Sparsity in Eugene Marten’s “Waste” creates a chillingly bleak atmosphere. In only 116 pages, Marten strings the reader through the daily life of a janitor, Sloper. His removal of others’ waste and his observations of the employees around the office are enthralling. Almost nothing happens in this novella, but the internal workings of the main character keep the reader mesmerized. Threads of story twirl around each other into a braid: Sloper cleans up after the businessmen at work, he finds the dead body of a woman and takes her to his home, he visits his neighbors – a woman in a wheelchair and her caregiver. All the moving parts of this narrative intertwine in ways that are unique and compelling. The palpable loneliness is in every word of this text.

Marten writes in such a minimalistic way that leaves emotion off the page and deep into the physicality of the text. The exclusion of emotion is what makes the novella so emotionally charged. Sloper is unphased by emotion and the responsibility to feel something is placed on the reader. This is unsettling and creates an atmosphere of worry and unease, paired with the subject matter of a huge thread of the story: the removal of a deceased female body from work to Sloper’s home. What ensues in this plotline is not for the weak-hearted. There are extremely intimate scenes between the Sloper and the dead woman. However, it is hardly ever explicit. These scenes build Sloper’s character and his need for companionship in whichever way possible. This is displayed also by his lack of mother figure and proposed marriage to the neighbor woman in the wheelchair later in the text. Palpable loneliness and desire for human connection are so deeply thematic in this text and it pains the reader. I felt bad for this character even through his dirty deeds.

Fiction. A spare and chilling account of the day-to-day experience of Sloper, a janitor in a big-city office building, WASTE explores the import of the discarded–for those who generate it, those who dispose of it, and those who are themselves discarded. From the humble prospect of his station, Sloper uncovers ominous possibility in lives he barely brushes. Brian Evenson says, “Only Eugene Marten can keep a reader enthralled with the minutiae of a janitorial existence…. Precisely and exquisitely detailed, WASTE is a stark little masterpiece.” And Dawn Raffel writes, “[P]itch-perfect. WASTE wastes nothing–not a syllable, a beat, a ragged breath.” And Sam Lipsyte writes, “There is nothing quite like the controlled burn of Eugene Marten’s prose.”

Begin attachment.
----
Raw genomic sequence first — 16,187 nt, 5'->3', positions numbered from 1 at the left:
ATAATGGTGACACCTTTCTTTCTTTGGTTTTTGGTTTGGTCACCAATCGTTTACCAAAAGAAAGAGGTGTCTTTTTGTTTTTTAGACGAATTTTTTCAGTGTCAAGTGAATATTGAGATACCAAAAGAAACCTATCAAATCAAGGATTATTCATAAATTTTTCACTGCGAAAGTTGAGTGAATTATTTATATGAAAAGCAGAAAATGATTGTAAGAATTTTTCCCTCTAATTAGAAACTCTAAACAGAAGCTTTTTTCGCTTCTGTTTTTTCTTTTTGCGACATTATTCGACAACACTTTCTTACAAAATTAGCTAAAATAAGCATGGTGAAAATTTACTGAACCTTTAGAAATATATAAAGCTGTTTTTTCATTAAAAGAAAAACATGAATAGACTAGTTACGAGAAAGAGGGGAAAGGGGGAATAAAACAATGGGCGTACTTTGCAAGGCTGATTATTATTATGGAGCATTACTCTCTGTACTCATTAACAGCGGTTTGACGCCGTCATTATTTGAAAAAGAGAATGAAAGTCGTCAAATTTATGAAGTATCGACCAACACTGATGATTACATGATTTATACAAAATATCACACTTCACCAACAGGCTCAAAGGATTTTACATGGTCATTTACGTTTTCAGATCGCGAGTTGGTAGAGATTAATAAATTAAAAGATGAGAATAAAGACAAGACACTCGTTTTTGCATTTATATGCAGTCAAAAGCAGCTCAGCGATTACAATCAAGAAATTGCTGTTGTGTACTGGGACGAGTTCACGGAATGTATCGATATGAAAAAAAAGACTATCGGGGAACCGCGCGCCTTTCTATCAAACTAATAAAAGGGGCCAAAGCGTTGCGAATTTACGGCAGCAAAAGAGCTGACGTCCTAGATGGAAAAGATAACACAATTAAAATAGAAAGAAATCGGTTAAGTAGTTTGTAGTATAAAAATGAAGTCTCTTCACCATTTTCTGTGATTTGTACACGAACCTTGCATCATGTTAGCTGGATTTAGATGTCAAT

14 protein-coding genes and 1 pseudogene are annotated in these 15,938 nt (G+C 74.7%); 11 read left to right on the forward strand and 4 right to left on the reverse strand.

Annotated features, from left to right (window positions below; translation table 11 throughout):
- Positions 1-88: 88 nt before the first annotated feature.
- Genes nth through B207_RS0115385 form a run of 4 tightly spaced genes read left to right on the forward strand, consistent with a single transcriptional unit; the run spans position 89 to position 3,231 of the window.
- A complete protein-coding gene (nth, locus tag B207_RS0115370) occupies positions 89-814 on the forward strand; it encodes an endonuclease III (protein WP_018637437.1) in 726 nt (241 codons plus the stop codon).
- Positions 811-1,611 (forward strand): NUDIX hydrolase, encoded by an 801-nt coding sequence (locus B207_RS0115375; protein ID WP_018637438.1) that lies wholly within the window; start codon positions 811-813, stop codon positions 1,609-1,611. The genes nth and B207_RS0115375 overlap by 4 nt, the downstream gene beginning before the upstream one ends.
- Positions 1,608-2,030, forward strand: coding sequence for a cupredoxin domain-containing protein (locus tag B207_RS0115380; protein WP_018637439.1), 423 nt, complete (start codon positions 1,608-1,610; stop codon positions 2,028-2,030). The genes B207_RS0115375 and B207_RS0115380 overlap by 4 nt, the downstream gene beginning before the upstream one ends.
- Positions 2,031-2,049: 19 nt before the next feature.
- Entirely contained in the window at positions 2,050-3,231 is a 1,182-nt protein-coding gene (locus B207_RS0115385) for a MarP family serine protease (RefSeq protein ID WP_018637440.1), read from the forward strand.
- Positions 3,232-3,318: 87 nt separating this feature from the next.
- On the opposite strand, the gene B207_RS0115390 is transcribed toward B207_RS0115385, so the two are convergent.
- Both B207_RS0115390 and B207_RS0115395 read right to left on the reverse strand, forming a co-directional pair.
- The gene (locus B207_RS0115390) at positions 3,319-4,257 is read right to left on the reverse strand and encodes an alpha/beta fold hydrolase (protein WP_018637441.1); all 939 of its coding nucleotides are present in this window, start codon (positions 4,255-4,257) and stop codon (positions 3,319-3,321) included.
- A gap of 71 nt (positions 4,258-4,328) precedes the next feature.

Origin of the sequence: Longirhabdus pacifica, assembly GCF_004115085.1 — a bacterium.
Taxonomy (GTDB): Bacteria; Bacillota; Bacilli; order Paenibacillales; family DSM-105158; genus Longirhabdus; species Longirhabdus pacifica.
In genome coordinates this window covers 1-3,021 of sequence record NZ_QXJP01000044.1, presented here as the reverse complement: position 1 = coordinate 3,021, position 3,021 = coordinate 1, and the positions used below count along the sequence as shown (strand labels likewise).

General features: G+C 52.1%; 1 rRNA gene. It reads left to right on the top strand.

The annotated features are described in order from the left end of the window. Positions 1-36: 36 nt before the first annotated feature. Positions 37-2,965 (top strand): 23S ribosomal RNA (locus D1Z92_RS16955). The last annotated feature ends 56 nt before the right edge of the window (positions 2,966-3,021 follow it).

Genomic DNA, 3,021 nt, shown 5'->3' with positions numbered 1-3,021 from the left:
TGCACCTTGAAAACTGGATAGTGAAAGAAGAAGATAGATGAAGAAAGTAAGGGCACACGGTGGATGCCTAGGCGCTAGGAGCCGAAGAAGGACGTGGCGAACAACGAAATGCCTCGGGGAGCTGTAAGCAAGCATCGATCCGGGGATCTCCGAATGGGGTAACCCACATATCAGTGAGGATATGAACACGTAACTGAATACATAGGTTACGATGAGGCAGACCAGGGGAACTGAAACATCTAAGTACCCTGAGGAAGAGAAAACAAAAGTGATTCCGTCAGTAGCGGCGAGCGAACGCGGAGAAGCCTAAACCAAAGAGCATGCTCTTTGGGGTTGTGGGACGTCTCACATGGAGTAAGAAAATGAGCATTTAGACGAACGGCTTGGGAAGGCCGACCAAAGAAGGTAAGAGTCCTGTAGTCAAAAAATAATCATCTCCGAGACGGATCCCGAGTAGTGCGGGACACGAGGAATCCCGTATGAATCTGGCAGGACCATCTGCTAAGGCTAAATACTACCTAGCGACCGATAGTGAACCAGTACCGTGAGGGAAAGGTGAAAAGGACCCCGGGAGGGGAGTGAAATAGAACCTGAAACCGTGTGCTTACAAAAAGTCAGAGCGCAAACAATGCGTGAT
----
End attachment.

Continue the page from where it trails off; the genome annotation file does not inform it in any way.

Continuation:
Goodsreads description

The multilayers of Sloper and his psyche are displayed in such interesting scenes that reveal certain characteristics. One of my favorites is his interaction with the neighbor woman in the wheelchair and her caregiver. Sloper meets both of them for the first time and fixates on the speech pattern of the caregiver. The woman in the wheelchair cannot speak, so the caregiver and Sloper are the only characters in the scene who can produce vocal sound. Sloper fixates on the fact that the caregiver speaks and answers his questions in four words or less. It becomes a game to Sloper. He tries to ask her questions that couldn’t possibly be answered in such few words and each time, she still does. The scene ends with Sloper giving up on his little game, only to have to last line be the caregiver saying “So, neighbor, do you come here often?” (35). Sloper had begun to realize the merits of the caregiver’s speech choices only for the scene to end with her bursting his bubble. Marten never has to say anything explicitly, but character is built heavily in these types of scenes.

This is a text that I could read many times and glean something new from it every time: a new underlying concept or emotion in the characters, a new minimalistic writing technique, a new dynamic to the main character. This is truly a horrifying, minimalistic masterpiece. Ultimately, Sloper is a necrophiliac sociopath who observes others in a cold manner. This is the story of a disturbed being that is nuanced and brilliant. This was a strong five star read for me. Plot, writing, character – all done perfectly.

About the Author

Sarah Moon is a stone-cold sorceress from Tennessee whose interests include serial killers, horror fiction, and the newest dystopian blockbuster. Sarah holds an M.A. in English Literature and an M.F.A. in Fiction Writing. She works as an English professor as well as a cemeterian. Sarah is most likely to cover horror in print including prose, poetry, and graphic forms.

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